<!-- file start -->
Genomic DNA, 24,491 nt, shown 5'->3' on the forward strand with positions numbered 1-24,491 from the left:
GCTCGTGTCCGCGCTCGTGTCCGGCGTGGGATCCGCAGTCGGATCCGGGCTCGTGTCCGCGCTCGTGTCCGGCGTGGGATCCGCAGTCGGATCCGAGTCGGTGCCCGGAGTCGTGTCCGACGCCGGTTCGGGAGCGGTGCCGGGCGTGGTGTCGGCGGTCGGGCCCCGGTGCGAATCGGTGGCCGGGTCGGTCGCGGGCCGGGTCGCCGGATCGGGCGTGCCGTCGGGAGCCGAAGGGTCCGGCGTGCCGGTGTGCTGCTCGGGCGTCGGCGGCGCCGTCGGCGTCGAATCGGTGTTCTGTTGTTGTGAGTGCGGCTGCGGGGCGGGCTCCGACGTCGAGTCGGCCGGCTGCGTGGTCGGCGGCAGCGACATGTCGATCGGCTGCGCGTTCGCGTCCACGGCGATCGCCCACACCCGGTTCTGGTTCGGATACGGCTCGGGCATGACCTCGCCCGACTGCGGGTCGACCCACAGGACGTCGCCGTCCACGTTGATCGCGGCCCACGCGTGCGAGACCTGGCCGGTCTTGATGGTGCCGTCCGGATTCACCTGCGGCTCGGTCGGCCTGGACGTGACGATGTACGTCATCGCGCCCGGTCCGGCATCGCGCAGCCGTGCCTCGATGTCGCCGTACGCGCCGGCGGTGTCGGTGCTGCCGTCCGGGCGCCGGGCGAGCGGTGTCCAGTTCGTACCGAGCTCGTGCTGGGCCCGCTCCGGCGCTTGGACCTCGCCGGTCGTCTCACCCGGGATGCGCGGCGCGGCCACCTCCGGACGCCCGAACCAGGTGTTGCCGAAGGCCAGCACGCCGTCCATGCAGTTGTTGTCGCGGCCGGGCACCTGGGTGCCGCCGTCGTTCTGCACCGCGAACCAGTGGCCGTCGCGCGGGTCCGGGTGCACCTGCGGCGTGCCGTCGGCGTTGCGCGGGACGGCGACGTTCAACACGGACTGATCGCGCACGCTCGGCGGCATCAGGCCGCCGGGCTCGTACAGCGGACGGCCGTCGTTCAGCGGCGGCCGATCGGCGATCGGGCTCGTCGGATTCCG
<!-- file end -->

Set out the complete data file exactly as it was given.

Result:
Genomic DNA, 24,491 nt, shown 5'->3' on the forward strand with positions numbered 1-24,491 from the left:
GCTCGTGTCCGCGCTCGTGTCCGGCGTGGGATCCGCAGTCGGATCCGGGCTCGTGTCCGCGCTCGTGTCCGGCGTGGGATCCGCAGTCGGATCCGAGTCGGTGCCCGGAGTCGTGTCCGACGCCGGTTCGGGAGCGGTGCCGGGCGTGGTGTCGGCGGTCGGGCCCCGGTGCGAATCGGTGGCCGGGTCGGTCGCGGGCCGGGTCGCCGGATCGGGCGTGCCGTCGGGAGCCGAAGGGTCCGGCGTGCCGGTGTGCTGCTCGGGCGTCGGCGGCGCCGTCGGCGTCGAATCGGTGTTCTGTTGTTGTGAGTGCGGCTGCGGGGCGGGCTCCGACGTCGAGTCGGCCGGCTGCGTGGTCGGCGGCAGCGACATGTCGATCGGCTGCGCGTTCGCGTCCACGGCGATCGCCCACACCCGGTTCTGGTTCGGATACGGCTCGGGCATGACCTCGCCCGACTGCGGGTCGACCCACAGGACGTCGCCGTCCACGTTGATCGCGGCCCACGCGTGCGAGACCTGGCCGGTCTTGATGGTGCCGTCCGGATTCACCTGCGGCTCGGTCGGCCTGGACGTGACGATGTACGTCATCGCGCCCGGTCCGGCATCGCGCAGCCGTGCCTCGATGTCGCCGTACGCGCCGGCGGTGTCGGTGCTGCCGTCCGGGCGCCGGGCGAGCGGTGTCCAGTTCGTACCGAGCTCGTGCTGGGCCCGCTCCGGCGCTTGGACCTCGCCGGTCGTCTCACCCGGGATGCGCGGCGCGGCCACCTCCGGACGCCCGAACCAGGTGTTGCCGAAGGCCAGCACGCCGTCCATGCAGTTGTTGTCGCGGCCGGGCACCTGGGTGCCGCCGTCGTTCTGCACCGCGAACCAGTGGCCGTCGCGCGGGTCCGGGTGCACCTGCGGCGTGCCGTCGGCGTTGCGCGGGACGGCGACGTTCAACACGGACTGATCGCGCACGCTCGGCGGCATCAGGCCGCCGGGCTCGTACAGCGGACGGCCGTCGTTCAGCGGCGGCCGATCGGCGATCGGGCTCGTCGGATTCCG